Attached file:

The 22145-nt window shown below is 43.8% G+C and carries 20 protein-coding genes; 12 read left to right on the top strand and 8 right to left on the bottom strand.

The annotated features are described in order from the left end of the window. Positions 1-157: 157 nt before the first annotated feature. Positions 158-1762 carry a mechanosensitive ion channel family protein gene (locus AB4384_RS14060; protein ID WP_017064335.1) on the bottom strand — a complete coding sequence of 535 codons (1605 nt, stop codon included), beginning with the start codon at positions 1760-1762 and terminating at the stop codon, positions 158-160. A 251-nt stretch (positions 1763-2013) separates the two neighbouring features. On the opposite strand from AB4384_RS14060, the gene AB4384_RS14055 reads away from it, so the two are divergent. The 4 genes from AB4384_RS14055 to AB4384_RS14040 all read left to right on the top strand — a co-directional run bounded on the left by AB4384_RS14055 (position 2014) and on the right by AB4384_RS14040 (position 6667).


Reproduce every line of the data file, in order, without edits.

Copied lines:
The 22145-nt window shown below is 43.8% G+C and carries 20 protein-coding genes; 12 read left to right on the top strand and 8 right to left on the bottom strand.

The annotated features are described in order from the left end of the window. Positions 1-157: 157 nt before the first annotated feature. Positions 158-1762 carry a mechanosensitive ion channel family protein gene (locus AB4384_RS14060; protein ID WP_017064335.1) on the bottom strand — a complete coding sequence of 535 codons (1605 nt, stop codon included), beginning with the start codon at positions 1760-1762 and terminating at the stop codon, positions 158-160. A 251-nt stretch (positions 1763-2013) separates the two neighbouring features. On the opposite strand from AB4384_RS14060, the gene AB4384_RS14055 reads away from it, so the two are divergent. The 4 genes from AB4384_RS14055 to AB4384_RS14040 all read left to right on the top strand — a co-directional run bounded on the left by AB4384_RS14055 (position 2014) and on the right by AB4384_RS14040 (position 6667).